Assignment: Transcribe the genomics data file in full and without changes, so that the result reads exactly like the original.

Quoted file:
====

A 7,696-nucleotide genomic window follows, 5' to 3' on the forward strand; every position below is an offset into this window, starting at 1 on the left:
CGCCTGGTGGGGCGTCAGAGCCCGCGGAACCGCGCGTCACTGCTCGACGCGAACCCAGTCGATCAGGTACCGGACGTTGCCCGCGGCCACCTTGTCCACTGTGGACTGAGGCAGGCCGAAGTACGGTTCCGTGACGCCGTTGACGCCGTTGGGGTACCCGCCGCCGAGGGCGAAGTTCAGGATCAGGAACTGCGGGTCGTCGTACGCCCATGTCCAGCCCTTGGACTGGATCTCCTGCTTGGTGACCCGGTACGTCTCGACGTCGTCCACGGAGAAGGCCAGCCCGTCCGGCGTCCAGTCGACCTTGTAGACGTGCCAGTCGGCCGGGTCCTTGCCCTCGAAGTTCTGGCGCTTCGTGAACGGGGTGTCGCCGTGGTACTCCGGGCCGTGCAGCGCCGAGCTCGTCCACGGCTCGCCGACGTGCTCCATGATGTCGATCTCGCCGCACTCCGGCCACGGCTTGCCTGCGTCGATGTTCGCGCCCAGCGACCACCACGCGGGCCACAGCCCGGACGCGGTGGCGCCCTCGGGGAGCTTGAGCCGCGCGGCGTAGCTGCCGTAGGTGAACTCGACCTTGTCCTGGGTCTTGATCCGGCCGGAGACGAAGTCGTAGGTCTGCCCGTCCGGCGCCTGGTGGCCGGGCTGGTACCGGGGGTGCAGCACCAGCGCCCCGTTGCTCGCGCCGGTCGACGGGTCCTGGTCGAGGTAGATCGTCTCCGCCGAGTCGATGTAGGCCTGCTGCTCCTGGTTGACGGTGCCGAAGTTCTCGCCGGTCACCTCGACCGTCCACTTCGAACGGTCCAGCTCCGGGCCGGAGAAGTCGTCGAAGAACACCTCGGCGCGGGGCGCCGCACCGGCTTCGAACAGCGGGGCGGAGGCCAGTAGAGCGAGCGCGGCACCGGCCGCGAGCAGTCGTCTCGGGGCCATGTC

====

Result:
A 7,696-nucleotide genomic window follows, 5' to 3' on the forward strand; every position below is an offset into this window, starting at 1 on the left:
CGCCTGGTGGGGCGTCAGAGCCCGCGGAACCGCGCGTCACTGCTCGACGCGAACCCAGTCGATCAGGTACCGGACGTTGCCCGCGGCCACCTTGTCCACTGTGGACTGAGGCAGGCCGAAGTACGGTTCCGTGACGCCGTTGACGCCGTTGGGGTACCCGCCGCCGAGGGCGAAGTTCAGGATCAGGAACTGCGGGTCGTCGTACGCCCATGTCCAGCCCTTGGACTGGATCTCCTGCTTGGTGACCCGGTACGTCTCGACGTCGTCCACGGAGAAGGCCAGCCCGTCCGGCGTCCAGTCGACCTTGTAGACGTGCCAGTCGGCCGGGTCCTTGCCCTCGAAGTTCTGGCGCTTCGTGAACGGGGTGTCGCCGTGGTACTCCGGGCCGTGCAGCGCCGAGCTCGTCCACGGCTCGCCGACGTGCTCCATGATGTCGATCTCGCCGCACTCCGGCCACGGCTTGCCTGCGTCGATGTTCGCGCCCAGCGACCACCACGCGGGCCACAGCCCGGACGCGGTGGCGCCCTCGGGGAGCTTGAGCCGCGCGGCGTAGCTGCCGTAGGTGAACTCGACCTTGTCCTGGGTCTTGATCCGGCCGGAGACGAAGTCGTAGGTCTGCCCGTCCGGCGCCTGGTGGCCGGGCTGGTACCGGGGGTGCAGCACCAGCGCCCCGTTGCTCGCGCCGGTCGACGGGTCCTGGTCGAGGTAGATCGTCTCCGCCGAGTCGATGTAGGCCTGCTGCTCCTGGTTGACGGTGCCGAAGTTCTCGCCGGTCACCTCGACCGTCCACTTCGAACGGTCCAGCTCCGGGCCGGAGAAGTCGTCGAAGAACACCTCGGCGCGGGGCGCCGCACCGGCTTCGAACAGCGGGGCGGAGGCCAGTAGAGCGAGCGCGGCACCGGCCGCGAGCAGTCGTCTCGGGGCCATGTC